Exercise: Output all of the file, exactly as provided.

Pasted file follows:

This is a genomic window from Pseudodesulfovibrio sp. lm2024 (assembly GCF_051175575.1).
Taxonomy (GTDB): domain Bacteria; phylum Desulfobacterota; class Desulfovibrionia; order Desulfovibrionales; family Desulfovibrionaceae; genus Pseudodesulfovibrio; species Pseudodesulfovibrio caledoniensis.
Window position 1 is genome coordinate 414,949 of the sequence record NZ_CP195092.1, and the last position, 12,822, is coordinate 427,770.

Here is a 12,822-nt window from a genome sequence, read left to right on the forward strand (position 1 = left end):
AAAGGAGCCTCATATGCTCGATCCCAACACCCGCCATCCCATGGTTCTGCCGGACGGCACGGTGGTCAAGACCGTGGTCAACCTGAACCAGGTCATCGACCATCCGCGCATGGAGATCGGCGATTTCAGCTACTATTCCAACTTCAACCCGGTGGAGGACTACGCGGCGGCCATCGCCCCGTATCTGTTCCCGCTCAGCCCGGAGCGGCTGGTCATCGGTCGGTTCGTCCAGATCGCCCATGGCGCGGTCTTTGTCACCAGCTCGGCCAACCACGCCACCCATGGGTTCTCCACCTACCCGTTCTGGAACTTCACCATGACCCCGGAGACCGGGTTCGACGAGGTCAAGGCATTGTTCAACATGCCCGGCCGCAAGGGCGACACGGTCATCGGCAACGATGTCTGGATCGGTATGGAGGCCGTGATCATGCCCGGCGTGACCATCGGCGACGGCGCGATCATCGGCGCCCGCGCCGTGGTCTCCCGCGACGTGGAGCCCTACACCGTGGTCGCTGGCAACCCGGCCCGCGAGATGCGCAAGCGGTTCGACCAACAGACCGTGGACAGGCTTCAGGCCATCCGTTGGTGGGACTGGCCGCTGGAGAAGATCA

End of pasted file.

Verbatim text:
This is a genomic window from Pseudodesulfovibrio sp. lm2024 (assembly GCF_051175575.1).
Taxonomy (GTDB): domain Bacteria; phylum Desulfobacterota; class Desulfovibrionia; order Desulfovibrionales; family Desulfovibrionaceae; genus Pseudodesulfovibrio; species Pseudodesulfovibrio caledoniensis.
Window position 1 is genome coordinate 414,949 of the sequence record NZ_CP195092.1, and the last position, 12,822, is coordinate 427,770.

Here is a 12,822-nt window from a genome sequence, read left to right on the forward strand (position 1 = left end):
AAAGGAGCCTCATATGCTCGATCCCAACACCCGCCATCCCATGGTTCTGCCGGACGGCACGGTGGTCAAGACCGTGGTCAACCTGAACCAGGTCATCGACCATCCGCGCATGGAGATCGGCGATTTCAGCTACTATTCCAACTTCAACCCGGTGGAGGACTACGCGGCGGCCATCGCCCCGTATCTGTTCCCGCTCAGCCCGGAGCGGCTGGTCATCGGTCGGTTCGTCCAGATCGCCCATGGCGCGGTCTTTGTCACCAGCTCGGCCAACCACGCCACCCATGGGTTCTCCACCTACCCGTTCTGGAACTTCACCATGACCCCGGAGACCGGGTTCGACGAGGTCAAGGCATTGTTCAACATGCCCGGCCGCAAGGGCGACACGGTCATCGGCAACGATGTCTGGATCGGTATGGAGGCCGTGATCATGCCCGGCGTGACCATCGGCGACGGCGCGATCATCGGCGCCCGCGCCGTGGTCTCCCGCGACGTGGAGCCCTACACCGTGGTCGCTGGCAACCCGGCCCGCGAGATGCGCAAGCGGTTCGACCAACAGACCGTGGACAGGCTTCAGGCCATCCGTTGGTGGGACTGGCCGCTGGAGAAGATCA